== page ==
Khabib Nurmagomedov defeated interim lightweight champion Dustin Poirier via third-round submission by rear-naked choke on Saturday, unifying the lightweight title, and solidifying his place as one of the top pound-for-pound fighters in all of MMA.
Nurmagomedov (28-0) was dominant for most of the fight, though Poirier (25-6, 1 NC) had his moments, showing that he was a worthy contender for the undefeated champion.
Dominant Nurmagomedov Shows Respect for Poirier
For most of the fight, Nurmagomedov had Poirier on his back, frequently scoring takedowns and preventing the interim champ from using the stand-up striking that appeared to be Poirier’s best chance for a win. Both in the clinch and on the ground, it was Nurmagomedov who had the best of the exchanges.
Still, Poirier was able to put up resistance. In one of the few times he was able to keep the fight standing, Poirier actually had Nurmagomedov on his back foot for the opening moments of the second round, landing a couple of big left hands.
But it was mostly for naught, as Nurmagomedov was in charge and threatening to submit Poirier for most of the fight. That quickly tired Poirier, who made one last attempt to find a win by applying a guillotine in the third round. But the 30-year-old Nurmagomedov calmly worked his way out of any potential trouble, took Poirier’s back, and forced him to tap via the rear-naked choke at 2:06 of the third round.
The fight had a completely different feel from Nurmagomedov’s last trip to the Octagon, when he took on Conor McGregor at UFC 229. While he put on a similarly dominant performance last October, the bout was marred by a post-fight brawl that led to suspensions for both fighters, including a nine-month ban for Nurmagomedov, which led to Poirier being designated as the interim title holder.
“Why do we have so much more respect between us than the last fight?” Nurmagomedov said to the crowd in his post-fight interview. “We show what this is in MMA that No. 1 is respect. That is what your coach teaches you first, that you have to respect the gym, your teammates, and to clean the gym. MMA is not about trash talking, and this is what we show.”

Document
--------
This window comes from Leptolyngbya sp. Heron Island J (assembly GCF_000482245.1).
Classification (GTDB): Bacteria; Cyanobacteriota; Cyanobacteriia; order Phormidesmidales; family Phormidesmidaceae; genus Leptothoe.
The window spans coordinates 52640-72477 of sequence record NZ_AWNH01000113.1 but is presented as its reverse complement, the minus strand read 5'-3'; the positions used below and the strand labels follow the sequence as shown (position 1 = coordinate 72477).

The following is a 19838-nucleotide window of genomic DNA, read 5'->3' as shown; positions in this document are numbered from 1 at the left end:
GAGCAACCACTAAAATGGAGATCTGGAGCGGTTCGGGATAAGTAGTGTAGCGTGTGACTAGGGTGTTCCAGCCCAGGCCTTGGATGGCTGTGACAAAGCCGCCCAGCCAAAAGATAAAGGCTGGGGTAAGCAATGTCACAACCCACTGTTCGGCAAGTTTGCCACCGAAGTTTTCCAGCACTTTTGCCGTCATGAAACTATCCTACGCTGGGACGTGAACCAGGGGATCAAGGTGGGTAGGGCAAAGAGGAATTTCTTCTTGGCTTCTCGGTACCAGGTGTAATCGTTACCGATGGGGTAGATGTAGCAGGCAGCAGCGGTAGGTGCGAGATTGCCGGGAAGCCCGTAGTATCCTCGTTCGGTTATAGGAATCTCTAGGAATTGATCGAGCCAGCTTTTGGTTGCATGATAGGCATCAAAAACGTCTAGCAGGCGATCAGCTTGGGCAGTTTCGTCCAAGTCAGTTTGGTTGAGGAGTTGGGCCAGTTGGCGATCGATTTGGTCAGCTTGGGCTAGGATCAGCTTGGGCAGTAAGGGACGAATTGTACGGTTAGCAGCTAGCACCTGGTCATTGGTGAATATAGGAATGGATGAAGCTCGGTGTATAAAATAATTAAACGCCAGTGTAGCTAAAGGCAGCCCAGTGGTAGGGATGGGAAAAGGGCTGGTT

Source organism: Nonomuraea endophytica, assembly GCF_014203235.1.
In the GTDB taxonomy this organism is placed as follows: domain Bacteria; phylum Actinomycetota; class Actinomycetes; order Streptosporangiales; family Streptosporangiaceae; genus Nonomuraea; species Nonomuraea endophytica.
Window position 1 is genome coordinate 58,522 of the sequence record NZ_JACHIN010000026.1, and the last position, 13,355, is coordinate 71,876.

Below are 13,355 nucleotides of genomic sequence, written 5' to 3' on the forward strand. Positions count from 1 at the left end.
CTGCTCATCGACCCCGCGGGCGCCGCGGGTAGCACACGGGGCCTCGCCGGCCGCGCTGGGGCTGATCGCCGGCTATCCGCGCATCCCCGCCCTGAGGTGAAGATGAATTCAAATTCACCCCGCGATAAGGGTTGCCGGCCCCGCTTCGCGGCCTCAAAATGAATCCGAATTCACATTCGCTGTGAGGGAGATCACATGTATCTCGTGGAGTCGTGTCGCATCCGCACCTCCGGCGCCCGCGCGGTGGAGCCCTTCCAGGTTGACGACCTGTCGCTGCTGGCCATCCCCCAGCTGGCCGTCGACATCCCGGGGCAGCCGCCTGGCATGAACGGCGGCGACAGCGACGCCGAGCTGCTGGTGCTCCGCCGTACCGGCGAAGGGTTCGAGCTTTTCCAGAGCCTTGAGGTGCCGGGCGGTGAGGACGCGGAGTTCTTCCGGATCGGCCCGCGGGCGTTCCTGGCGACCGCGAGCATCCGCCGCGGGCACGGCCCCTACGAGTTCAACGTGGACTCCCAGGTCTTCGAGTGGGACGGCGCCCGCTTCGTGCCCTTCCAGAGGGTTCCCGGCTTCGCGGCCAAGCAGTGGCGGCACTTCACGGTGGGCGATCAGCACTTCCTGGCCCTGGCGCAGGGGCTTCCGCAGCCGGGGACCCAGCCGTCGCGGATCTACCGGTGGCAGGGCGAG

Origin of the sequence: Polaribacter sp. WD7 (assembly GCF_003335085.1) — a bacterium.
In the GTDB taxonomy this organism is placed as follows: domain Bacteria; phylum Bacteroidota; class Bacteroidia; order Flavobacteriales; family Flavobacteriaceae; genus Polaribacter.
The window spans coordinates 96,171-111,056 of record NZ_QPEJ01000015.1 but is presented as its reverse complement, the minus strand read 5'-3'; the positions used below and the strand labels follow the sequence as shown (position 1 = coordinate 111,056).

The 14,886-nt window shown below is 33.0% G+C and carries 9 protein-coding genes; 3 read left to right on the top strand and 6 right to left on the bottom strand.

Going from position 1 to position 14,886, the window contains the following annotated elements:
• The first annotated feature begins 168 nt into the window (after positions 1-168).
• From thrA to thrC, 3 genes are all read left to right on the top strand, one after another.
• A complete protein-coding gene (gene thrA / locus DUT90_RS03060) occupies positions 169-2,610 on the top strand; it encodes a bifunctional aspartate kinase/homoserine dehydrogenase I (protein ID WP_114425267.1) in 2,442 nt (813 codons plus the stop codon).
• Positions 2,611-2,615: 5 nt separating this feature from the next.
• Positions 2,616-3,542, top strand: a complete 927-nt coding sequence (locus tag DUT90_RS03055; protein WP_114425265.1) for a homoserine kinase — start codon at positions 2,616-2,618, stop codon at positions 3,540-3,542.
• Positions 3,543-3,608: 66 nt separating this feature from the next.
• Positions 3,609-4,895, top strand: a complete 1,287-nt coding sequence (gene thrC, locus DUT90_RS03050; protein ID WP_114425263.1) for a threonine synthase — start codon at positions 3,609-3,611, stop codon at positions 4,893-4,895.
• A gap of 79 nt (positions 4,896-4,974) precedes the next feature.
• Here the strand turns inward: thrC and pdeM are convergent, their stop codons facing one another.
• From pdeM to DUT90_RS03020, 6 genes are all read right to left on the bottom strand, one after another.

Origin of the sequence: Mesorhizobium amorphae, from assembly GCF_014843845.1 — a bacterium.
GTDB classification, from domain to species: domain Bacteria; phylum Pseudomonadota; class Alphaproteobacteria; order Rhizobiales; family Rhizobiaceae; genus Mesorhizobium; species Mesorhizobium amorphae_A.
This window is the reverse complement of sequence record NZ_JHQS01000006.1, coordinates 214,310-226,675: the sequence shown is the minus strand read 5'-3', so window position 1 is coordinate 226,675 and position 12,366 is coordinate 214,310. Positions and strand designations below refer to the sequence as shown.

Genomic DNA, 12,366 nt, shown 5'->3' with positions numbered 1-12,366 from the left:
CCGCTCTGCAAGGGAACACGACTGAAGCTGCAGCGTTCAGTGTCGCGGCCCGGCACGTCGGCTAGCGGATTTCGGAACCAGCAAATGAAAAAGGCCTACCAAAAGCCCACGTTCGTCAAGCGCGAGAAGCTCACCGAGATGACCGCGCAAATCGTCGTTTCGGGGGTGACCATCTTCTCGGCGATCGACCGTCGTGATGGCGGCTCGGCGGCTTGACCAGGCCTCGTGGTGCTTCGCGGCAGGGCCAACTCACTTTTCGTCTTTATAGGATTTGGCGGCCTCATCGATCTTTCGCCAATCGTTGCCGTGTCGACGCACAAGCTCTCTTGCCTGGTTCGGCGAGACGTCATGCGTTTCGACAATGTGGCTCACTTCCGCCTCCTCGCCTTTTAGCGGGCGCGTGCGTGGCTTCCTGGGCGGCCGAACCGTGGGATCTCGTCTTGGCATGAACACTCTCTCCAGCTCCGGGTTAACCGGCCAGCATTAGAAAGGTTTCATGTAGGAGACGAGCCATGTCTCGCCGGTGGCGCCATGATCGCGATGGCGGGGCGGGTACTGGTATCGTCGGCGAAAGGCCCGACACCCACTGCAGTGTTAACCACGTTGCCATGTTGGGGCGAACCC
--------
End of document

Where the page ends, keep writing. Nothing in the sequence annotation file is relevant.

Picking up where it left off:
Meanwhile, Poirier expressed disappointment that he couldn’t achieve more in the fight.
“I just feel like I let myself down,” Poirier told the crowd. “I have a lot of tread left in the tires, but for now, I just need some time to think. I’m sorry for anyone I let down with this performance. I promise you, I wanted this more than anything.”
What’s Next for the Champion
The result led to renewed speculation over whether Nurmagomedov should be considered the No. 1, pound-for-pound fighter in the UFC rankings. While the pound-for-pound list is more about recognition and debate fodder than having any practical purpose, it does feel as though the undefeated lightweight champion has a strong argument for the top spot, with light heavyweight champ Jon Jones being the other legitimate contender – and the current holder of that honor.
While there’s also a question as to what’s next for Nurmagomedov, the best answer seems clear: a matchup with likely new No. 1 lightweight contender Tony Ferguson (25-3), who has a 12-fight winning streak in which he has looked impressive in virtually every bout.
Also playing himself into the lightweight mix could be Paul Felder (17-4), who defeated Edson Barboza by split decision on Saturday. Already the No. 10 contender before that fight, Felder might now be just one big win away from a title shot of his own, and the UFC may well give him that chance with a bout against Poirier or the winner of next weekend’s main event between Donald Cerrone and Justin Gaethje.